# Existing Problems of WalletConnect
The encryption key is not updated during handshake. If the QR code and encrypted message are exposed, a third party can read the message.
Private topic is generated only once and cached locally in device. Once leaked, encrypted message can be intercepted by a third party.
Peers cannot see each other, further the server does not know the corresponding relation between topics. The decoupling between peer and server may reason for security purpose. However, this also brings difficulties for implementing reconnection.
Both server and web client use socket.readyState===1 to determine if it is ready to send the message. However, in our testing after the connection is broken, socket.readyState still keeps valid in next 5–7s. Messages during this time may be lost.
Overall, the handshake process is cleverly designed. However, lacking of reconnection mechanism, server-side message storage, and topic recycling still leaves improvement space.
# Our work
Because ViteX’s users are globally located, one single server would cause high latency to some users and poor stability, thus multiple distributed servers should be set up.
To solve the state agnostic problem between two peers, a heartbeat mechanism is introduced in ViteConnect. If the heartbeat of one party is not detected within 10s, the other party will send a disconnection message and then close the connection.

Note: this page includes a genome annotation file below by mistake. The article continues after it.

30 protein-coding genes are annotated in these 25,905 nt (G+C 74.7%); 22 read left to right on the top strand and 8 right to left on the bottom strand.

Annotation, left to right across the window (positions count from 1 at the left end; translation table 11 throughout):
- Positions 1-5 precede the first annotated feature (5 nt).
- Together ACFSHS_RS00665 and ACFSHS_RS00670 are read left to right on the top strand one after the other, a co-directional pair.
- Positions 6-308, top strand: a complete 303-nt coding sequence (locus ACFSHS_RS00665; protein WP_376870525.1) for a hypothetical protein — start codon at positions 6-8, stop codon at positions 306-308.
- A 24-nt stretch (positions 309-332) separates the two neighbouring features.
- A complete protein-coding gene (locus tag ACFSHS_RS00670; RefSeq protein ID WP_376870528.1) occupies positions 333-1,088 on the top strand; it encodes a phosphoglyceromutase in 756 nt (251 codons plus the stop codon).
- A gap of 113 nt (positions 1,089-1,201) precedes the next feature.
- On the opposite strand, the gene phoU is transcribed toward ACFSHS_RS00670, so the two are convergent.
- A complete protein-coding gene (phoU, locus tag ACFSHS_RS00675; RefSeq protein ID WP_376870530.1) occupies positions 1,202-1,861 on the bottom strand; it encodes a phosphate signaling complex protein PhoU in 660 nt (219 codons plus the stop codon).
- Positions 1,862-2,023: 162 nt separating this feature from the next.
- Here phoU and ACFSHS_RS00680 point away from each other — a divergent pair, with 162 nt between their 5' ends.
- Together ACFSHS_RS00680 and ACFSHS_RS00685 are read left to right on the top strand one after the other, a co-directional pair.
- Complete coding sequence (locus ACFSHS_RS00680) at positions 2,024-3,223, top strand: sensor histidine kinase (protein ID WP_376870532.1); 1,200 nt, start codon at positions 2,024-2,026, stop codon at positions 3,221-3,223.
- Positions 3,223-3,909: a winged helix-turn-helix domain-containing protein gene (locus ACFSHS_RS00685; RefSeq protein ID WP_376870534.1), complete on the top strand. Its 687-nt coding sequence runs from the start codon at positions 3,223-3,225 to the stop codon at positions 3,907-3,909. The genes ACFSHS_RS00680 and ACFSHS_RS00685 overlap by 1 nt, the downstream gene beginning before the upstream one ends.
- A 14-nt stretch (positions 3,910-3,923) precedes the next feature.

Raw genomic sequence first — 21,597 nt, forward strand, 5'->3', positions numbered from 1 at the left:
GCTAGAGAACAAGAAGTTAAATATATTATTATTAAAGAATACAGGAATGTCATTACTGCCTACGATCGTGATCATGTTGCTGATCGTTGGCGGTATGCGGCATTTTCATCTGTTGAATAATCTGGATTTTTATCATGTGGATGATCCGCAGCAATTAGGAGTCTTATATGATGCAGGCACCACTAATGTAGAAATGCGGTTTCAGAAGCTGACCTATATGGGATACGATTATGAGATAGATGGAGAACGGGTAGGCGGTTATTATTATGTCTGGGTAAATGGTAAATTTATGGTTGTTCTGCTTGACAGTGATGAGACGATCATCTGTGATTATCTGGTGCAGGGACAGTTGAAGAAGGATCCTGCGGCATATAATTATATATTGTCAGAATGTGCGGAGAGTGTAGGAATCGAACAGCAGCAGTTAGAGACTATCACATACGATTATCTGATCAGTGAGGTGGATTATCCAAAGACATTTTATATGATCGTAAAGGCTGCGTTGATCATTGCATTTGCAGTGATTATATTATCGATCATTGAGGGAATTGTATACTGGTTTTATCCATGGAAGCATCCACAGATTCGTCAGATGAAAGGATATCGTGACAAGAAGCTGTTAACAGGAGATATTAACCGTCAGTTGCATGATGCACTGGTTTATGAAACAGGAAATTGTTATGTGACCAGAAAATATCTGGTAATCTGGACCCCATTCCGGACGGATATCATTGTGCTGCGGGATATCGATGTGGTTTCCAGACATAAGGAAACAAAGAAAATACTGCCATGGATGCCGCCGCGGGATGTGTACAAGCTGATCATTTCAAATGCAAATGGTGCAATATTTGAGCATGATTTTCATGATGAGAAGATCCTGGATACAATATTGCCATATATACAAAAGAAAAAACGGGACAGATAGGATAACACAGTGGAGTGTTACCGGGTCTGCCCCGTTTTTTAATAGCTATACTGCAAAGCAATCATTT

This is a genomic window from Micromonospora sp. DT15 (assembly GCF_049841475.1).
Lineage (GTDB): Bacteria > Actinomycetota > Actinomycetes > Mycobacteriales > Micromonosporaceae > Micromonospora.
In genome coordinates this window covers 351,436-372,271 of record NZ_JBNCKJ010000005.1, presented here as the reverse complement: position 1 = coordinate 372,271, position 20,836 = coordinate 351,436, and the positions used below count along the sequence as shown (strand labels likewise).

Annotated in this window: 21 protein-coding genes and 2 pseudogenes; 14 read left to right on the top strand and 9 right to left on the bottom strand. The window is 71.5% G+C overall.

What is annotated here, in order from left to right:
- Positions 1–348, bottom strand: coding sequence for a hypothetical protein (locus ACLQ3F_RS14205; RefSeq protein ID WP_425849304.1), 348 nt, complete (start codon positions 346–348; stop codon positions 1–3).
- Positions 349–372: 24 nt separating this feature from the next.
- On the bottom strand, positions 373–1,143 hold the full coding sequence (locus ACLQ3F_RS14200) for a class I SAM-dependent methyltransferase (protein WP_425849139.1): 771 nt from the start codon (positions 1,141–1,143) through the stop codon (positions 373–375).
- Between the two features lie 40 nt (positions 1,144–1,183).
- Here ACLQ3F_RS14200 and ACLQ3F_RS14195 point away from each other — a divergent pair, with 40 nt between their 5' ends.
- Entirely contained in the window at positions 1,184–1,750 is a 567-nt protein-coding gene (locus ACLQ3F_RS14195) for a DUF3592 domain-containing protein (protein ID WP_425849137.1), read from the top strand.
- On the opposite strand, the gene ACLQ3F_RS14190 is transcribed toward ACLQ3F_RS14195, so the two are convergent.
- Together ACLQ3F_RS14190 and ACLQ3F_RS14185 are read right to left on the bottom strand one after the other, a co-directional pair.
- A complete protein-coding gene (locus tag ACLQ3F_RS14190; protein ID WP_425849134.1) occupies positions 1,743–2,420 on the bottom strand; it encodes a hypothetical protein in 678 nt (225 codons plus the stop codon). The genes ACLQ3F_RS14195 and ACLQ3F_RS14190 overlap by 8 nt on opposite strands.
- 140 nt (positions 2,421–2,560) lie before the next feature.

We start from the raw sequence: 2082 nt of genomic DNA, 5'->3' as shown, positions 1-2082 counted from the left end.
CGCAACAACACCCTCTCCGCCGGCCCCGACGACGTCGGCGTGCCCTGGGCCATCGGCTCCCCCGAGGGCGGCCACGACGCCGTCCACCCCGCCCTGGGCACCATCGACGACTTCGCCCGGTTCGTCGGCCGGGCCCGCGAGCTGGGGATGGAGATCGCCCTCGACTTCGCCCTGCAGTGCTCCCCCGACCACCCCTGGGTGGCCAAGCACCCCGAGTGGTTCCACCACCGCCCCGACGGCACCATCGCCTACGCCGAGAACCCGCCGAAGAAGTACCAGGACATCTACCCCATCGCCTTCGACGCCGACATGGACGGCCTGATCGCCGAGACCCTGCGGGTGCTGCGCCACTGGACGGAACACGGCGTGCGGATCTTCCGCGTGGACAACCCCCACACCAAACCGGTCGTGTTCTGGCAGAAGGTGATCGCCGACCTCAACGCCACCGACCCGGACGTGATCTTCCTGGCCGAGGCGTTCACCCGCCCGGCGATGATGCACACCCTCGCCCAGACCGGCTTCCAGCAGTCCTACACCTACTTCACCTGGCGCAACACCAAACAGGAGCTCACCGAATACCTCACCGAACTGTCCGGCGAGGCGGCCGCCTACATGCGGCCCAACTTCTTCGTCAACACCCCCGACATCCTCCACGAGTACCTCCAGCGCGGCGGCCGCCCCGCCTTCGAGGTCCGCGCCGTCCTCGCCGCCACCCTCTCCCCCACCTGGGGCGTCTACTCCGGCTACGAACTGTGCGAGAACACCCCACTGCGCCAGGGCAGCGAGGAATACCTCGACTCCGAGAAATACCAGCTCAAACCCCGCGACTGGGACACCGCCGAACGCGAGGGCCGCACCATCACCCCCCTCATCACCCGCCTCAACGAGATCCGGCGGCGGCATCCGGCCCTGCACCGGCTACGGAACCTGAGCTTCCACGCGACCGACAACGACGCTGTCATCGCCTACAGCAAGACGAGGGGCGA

To recycle unused topics, ViteConnect guarantees there is only one topic for every session. Long-term (1h) unused topics will be recycled.
A basic monitor has been employed.
After the first version of ViteConnect was released, the peak topic number in the first day was around 3700, serving more than 1200 users at the same time.
# Optimizations in V2
According to feedbacks, in the first version messages were sometimes lost, and connections were dropped when screen lock.
This is a stability/real-time tradeoff. In a poor network environment, whether to wait for the message to arrive or disconnect connection immediately for liveness is not always easy to decide. Considering the difficulty of liveness preservation in mobile app and measuring the impact of network delay, we chose to implement the reconnection mechanism in ViteConnect.
Add a unique sequence number to each message, so that peers can re-subscribe from the last index after reconnecting.
Introduce new message types:
a. Session related messages. The messages should only be consumed once for security reasons.
b. In the purpose of connection optimization, messages between peer and server should not be encrypted.
c. Private messages should be kept on the server for a certain period of time, in case of topic re-subscription after reconnecting.
d. Topics are recycled when idling for a certain period of time.
Support version control. Version of message/peer should be detected by server. The server should select different processing methods when dealing with different versions of peers and messages.